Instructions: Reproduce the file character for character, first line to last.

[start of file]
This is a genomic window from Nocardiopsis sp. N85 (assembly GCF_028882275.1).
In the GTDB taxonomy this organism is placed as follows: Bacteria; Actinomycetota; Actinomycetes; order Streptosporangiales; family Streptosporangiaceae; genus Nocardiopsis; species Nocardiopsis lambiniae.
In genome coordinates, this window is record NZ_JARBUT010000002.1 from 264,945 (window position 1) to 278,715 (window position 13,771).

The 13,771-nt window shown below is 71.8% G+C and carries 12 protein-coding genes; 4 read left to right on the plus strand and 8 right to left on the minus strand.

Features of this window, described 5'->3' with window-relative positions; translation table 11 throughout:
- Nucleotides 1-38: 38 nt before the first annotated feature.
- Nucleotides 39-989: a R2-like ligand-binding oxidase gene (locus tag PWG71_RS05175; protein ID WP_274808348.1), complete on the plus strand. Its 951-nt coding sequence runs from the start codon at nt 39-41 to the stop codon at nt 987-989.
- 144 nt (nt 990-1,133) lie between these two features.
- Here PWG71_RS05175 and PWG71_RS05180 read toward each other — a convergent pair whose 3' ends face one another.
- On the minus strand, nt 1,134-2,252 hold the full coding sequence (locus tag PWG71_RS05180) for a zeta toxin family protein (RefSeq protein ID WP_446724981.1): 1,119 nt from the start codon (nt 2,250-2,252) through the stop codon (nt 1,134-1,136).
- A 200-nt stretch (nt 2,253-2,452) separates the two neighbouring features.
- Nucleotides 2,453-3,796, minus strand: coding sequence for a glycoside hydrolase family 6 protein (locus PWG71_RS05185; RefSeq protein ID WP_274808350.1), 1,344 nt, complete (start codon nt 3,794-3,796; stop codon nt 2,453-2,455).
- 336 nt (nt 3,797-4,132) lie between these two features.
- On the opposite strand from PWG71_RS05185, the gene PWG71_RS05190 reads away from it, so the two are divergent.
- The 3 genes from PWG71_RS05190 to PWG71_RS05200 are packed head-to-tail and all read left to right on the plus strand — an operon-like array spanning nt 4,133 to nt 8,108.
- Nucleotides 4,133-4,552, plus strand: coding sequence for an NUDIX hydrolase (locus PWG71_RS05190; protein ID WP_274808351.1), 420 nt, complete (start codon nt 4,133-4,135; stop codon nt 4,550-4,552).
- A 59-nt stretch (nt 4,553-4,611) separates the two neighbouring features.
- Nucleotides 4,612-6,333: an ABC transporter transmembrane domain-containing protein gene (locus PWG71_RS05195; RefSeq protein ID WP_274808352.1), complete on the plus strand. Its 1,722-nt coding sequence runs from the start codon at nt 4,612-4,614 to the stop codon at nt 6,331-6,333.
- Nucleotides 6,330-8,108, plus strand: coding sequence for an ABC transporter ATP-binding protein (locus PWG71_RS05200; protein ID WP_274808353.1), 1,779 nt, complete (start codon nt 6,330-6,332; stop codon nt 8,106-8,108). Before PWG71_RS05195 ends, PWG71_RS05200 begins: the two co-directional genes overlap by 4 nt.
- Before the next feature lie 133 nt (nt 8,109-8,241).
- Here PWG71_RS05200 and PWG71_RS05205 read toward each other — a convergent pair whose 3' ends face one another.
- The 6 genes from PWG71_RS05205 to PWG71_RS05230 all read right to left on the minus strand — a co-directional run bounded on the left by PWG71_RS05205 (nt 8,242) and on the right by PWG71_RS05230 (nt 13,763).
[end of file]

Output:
This is a genomic window from Nocardiopsis sp. N85 (assembly GCF_028882275.1).
In the GTDB taxonomy this organism is placed as follows: Bacteria; Actinomycetota; Actinomycetes; order Streptosporangiales; family Streptosporangiaceae; genus Nocardiopsis; species Nocardiopsis lambiniae.
In genome coordinates, this window is record NZ_JARBUT010000002.1 from 264,945 (window position 1) to 278,715 (window position 13,771).

The 13,771-nt window shown below is 71.8% G+C and carries 12 protein-coding genes; 4 read left to right on the plus strand and 8 right to left on the minus strand.

Features of this window, described 5'->3' with window-relative positions; translation table 11 throughout:
- Nucleotides 1-38: 38 nt before the first annotated feature.
- Nucleotides 39-989: a R2-like ligand-binding oxidase gene (locus tag PWG71_RS05175; protein ID WP_274808348.1), complete on the plus strand. Its 951-nt coding sequence runs from the start codon at nt 39-41 to the stop codon at nt 987-989.
- 144 nt (nt 990-1,133) lie between these two features.
- Here PWG71_RS05175 and PWG71_RS05180 read toward each other — a convergent pair whose 3' ends face one another.
- On the minus strand, nt 1,134-2,252 hold the full coding sequence (locus tag PWG71_RS05180) for a zeta toxin family protein (RefSeq protein ID WP_446724981.1): 1,119 nt from the start codon (nt 2,250-2,252) through the stop codon (nt 1,134-1,136).
- A 200-nt stretch (nt 2,253-2,452) separates the two neighbouring features.
- Nucleotides 2,453-3,796, minus strand: coding sequence for a glycoside hydrolase family 6 protein (locus PWG71_RS05185; RefSeq protein ID WP_274808350.1), 1,344 nt, complete (start codon nt 3,794-3,796; stop codon nt 2,453-2,455).
- 336 nt (nt 3,797-4,132) lie between these two features.
- On the opposite strand from PWG71_RS05185, the gene PWG71_RS05190 reads away from it, so the two are divergent.
- The 3 genes from PWG71_RS05190 to PWG71_RS05200 are packed head-to-tail and all read left to right on the plus strand — an operon-like array spanning nt 4,133 to nt 8,108.
- Nucleotides 4,133-4,552, plus strand: coding sequence for an NUDIX hydrolase (locus PWG71_RS05190; protein ID WP_274808351.1), 420 nt, complete (start codon nt 4,133-4,135; stop codon nt 4,550-4,552).
- A 59-nt stretch (nt 4,553-4,611) separates the two neighbouring features.
- Nucleotides 4,612-6,333: an ABC transporter transmembrane domain-containing protein gene (locus PWG71_RS05195; RefSeq protein ID WP_274808352.1), complete on the plus strand. Its 1,722-nt coding sequence runs from the start codon at nt 4,612-4,614 to the stop codon at nt 6,331-6,333.
- Nucleotides 6,330-8,108, plus strand: coding sequence for an ABC transporter ATP-binding protein (locus PWG71_RS05200; protein ID WP_274808353.1), 1,779 nt, complete (start codon nt 6,330-6,332; stop codon nt 8,106-8,108). Before PWG71_RS05195 ends, PWG71_RS05200 begins: the two co-directional genes overlap by 4 nt.
- Before the next feature lie 133 nt (nt 8,109-8,241).
- Here PWG71_RS05200 and PWG71_RS05205 read toward each other — a convergent pair whose 3' ends face one another.
- The 6 genes from PWG71_RS05205 to PWG71_RS05230 all read right to left on the minus strand — a co-directional run bounded on the left by PWG71_RS05205 (nt 8,242) and on the right by PWG71_RS05230 (nt 13,763).